And there is only one way that I can end this post.



Heart of a Lyon – Day One


Hello. I’m taking a break from the messe food for a post on Lyon. Lyon is the culinary capital of France and its food scene includes markets, foods with organ meats, Michelin starred restaurants, and traditional bouchons. It’s for this reason, that I was incredibly excited about the weekend trip. Of course, there were so many options and not enough time.

I spent quite some time trying to figure out how to split up the post about Lyon. I started trying to do it as one post and it didn’t work out as well as I thought it would. I considered doing a food versus sightseeing breakdown like I did for Amsterdam, but it didn’t quite work. So, we’re just going to take it one day at a time.

After an early morning train ride, I rolled into Lyon at 11 and was immediately overwhelmed by the fact that the city was significantly larger than I expected. Never mind that everything I read about the city told me that it was the third largest city in France. I was expecting a tiny and cute French town. It didn’t help that I had a 12 pm reservation for a restaurant called Bijouterie (which means jewelry in French). I started going towards the first thing I saw on Google Maps with that name until I realized that I was just going to a random jewelry store. This happened moments before I boarded a the metro going in the absolute opposite direction, making it very convenient that I bought the 48 hour public transportation pass and hadn’t just wasted a ticket.

All of those hi-jinks, as well as a brief interlude where I thought I might have a moment to drop off my bags at the hotel and get to the restaurant before noon, managed to take up a half hour. This meant that my immediate reaction was to panic and just take a taxi over to the restaurant. Of course, this got me there with an awkward 15 minutes before the restaurant opened. It worked okay because it gave me a chance to explore the neighborhood and get my first sight of the Saone River. I even caught one of Lyon’s more famous frescoes.


Bijouterie doesn’t do French food per se, but a lot of people seemed to rave about this restaurant and I was able to get a lunch reservation, so I decided to go for it. For lunch, they do a prix fixe menu of pan-Asian dim sum. You choose three “jewels” for the set lunch price and can add dessert for not much more.

The dishes come out in a very quick procession and are started with a soup (that I drank like I would miso soup and not with my spoon like everyone else because I’m absolutely not civilized). I chose the siu mai, the fish, and the chicken wings and got the spicy variation of the rice. They were all delicious, but I think I’d have to say that the chicken wings were my favorite. The dessert was a fascinating combination of chestnut flavors with some ice cream. So good. Despite all the small plates, I was quite full after the meal.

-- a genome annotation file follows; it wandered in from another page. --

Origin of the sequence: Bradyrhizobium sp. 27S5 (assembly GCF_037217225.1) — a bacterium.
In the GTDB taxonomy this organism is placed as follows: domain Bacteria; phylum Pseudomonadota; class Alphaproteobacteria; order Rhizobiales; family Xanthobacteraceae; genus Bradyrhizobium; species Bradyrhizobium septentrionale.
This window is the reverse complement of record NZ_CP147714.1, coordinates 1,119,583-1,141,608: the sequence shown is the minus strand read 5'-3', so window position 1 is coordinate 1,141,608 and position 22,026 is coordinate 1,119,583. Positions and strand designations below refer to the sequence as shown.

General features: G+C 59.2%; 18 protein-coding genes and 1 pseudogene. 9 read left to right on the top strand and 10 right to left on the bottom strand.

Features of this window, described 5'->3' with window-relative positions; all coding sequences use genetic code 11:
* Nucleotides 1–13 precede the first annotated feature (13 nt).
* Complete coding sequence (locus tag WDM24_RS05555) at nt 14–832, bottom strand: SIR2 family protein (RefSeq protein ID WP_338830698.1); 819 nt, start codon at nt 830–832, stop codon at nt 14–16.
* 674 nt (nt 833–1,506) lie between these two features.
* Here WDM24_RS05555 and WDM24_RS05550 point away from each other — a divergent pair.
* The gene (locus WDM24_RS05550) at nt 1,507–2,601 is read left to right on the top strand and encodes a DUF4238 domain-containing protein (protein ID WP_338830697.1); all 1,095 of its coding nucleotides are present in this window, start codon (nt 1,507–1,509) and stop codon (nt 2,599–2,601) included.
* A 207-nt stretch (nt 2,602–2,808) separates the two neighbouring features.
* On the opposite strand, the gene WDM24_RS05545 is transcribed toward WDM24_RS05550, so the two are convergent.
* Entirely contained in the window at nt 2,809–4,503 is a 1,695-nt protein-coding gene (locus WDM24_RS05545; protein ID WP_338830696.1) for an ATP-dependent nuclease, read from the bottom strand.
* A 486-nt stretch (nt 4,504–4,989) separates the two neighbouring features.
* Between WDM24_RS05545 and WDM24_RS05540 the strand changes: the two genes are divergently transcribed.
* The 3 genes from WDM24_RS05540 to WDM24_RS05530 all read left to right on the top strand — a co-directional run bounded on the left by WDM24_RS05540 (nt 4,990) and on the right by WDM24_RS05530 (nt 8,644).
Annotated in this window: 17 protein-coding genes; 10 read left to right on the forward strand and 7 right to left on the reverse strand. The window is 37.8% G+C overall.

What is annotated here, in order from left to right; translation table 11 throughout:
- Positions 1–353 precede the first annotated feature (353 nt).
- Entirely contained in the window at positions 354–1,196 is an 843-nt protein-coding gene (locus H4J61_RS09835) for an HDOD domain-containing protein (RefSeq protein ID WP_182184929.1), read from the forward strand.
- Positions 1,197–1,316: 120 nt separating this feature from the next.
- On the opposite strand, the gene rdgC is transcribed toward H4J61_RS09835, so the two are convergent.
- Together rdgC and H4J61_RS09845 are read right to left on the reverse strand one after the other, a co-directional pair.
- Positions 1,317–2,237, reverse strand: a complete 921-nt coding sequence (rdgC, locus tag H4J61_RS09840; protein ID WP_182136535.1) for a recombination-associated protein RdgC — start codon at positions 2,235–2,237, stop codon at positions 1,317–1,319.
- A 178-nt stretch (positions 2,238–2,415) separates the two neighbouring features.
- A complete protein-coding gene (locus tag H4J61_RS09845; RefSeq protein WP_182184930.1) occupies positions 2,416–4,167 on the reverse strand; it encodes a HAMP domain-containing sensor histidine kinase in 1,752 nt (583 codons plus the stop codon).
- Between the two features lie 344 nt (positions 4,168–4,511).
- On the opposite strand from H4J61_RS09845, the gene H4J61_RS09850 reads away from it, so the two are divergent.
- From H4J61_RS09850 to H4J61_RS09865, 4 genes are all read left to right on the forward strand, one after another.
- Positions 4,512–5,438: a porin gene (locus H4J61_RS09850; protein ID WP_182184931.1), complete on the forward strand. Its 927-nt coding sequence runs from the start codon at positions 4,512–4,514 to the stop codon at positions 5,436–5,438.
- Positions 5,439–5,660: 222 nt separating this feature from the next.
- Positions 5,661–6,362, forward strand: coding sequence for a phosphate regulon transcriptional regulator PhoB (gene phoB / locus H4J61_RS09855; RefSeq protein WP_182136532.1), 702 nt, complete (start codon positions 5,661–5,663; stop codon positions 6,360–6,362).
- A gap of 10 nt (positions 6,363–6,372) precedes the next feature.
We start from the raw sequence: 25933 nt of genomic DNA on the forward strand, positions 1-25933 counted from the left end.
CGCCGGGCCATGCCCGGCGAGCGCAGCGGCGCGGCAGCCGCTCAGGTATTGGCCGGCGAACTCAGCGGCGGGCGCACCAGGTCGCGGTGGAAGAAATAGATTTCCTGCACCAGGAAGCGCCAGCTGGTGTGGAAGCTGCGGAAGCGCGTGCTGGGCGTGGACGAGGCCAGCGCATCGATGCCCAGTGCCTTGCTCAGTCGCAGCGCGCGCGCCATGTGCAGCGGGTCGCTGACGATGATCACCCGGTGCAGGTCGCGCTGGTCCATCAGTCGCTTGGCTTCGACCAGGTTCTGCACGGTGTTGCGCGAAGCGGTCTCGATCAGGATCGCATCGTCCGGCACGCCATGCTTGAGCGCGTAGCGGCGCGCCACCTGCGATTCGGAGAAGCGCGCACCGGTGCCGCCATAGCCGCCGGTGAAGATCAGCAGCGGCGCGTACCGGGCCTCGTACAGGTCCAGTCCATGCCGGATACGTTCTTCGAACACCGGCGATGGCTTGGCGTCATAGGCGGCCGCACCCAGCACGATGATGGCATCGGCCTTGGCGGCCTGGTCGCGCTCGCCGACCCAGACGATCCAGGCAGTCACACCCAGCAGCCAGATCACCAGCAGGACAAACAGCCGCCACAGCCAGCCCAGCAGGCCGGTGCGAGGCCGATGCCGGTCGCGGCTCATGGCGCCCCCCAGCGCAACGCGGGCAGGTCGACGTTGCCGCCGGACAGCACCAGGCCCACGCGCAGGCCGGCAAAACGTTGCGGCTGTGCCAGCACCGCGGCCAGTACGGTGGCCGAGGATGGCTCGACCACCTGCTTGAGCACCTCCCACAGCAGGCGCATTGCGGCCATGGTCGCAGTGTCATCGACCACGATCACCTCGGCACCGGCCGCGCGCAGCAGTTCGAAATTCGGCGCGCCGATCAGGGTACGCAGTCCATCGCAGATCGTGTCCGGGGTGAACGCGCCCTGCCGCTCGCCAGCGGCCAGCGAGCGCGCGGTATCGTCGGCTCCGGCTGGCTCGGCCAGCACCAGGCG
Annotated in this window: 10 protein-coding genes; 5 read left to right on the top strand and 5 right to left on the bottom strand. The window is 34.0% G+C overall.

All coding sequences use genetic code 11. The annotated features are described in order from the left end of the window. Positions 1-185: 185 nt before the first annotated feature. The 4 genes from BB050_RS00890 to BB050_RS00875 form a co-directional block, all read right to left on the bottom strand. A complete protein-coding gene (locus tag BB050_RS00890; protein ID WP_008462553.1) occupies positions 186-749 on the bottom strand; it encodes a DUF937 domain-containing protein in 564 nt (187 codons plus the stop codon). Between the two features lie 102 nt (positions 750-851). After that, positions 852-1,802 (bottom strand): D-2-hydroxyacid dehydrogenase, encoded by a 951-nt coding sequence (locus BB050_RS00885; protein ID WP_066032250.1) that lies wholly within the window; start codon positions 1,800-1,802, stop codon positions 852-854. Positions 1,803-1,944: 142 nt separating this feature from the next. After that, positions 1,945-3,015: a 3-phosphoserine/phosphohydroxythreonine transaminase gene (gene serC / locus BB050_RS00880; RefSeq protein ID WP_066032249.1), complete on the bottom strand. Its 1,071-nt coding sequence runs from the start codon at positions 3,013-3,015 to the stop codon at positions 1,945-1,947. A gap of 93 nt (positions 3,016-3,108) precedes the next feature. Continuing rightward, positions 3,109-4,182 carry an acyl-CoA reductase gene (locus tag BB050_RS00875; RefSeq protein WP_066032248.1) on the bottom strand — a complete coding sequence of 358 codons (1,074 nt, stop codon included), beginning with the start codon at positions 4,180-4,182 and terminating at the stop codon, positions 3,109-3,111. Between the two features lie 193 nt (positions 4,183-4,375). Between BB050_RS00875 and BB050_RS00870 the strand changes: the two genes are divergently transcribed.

Lunch was followed by a trip to the the town square, where I saw town hall and a pretty cool Bartholdi statue that where the horses look like they have smoke coming out of their noses (I learned during my tour the next day that the statue was actually intended for a different city).



This was followed up with the Nike store and some post-lunch downtime at the hotel. I considered walking around the big park, especially since it was across the street from the hotel, but as mentioned previously, was trying to spare the pre-race mileage so as not to injure myself. A lot of good that did.

I had just enough time pre-race for a trip out to the Halles des Lyon – Paul Bocuse (named for the famous chef who would shop at the market). Have I mentioned that I have a weakness for markets? There was food everywhere and it looked delicious. I didn’t try much so as to not get sick during the aforementioned race, but did grab some food to bring back to Basel with me and had my first taste of Lyon’s signature pink pralines. I bought a couple of bags of pralines to bring home with me, but also tried one of the tarts, which was incredible.




I wrote enough about the failed race, so we’ll pick up from where that ended. After taking the funicular back down to Vieux Lyon, I finally did get to get my taste of the old part of Lyon. It was pretty deep into the evening, so the next challenge would be trying to find dinner.


I tried and failed to use the “there’s only one of me” excuse to sneak into some of the more famous Bouchons of Vieux Lyon, so then played a very interesting game of trying to find one to eat at. I tried to use a very scientific process of balancing the window stickers with how touristy the menu looked. I probably could have used Yelp or TripAdvisor like a normal millennial, but that’s no fun.


I did eventually find one that I was drawn to because of the very eclectic interior. It’s very possible that they didn’t actually have for me because they seated me at this tiny table that looked like an old fashioned desk and was piled with stuff. The meal took a while, but it was all delicious. I never knew you could have foie gras in salad, but now I do. We also topped off the dinner with a pastry with more of Lyon’s pralines.

After dinner, I walked around Vieux Lyon a little more. However, between the early train, attempted race, and the heavy food, I was starting to get tired. I made a sad attempt at trying to at least see some of Lyon’s traboules from along the river before understanding that they are actually just passageways. Oh well.

I walked along the Saone until I hit the court of appeals, where I crossed a bridge over the Saone. I made it to the Place des Jacobins before trying to find the bus back to the hotel.



Honestly, there was a lot about the day that was a hot mess, but it ended up being a fun hot mess at the end of the day.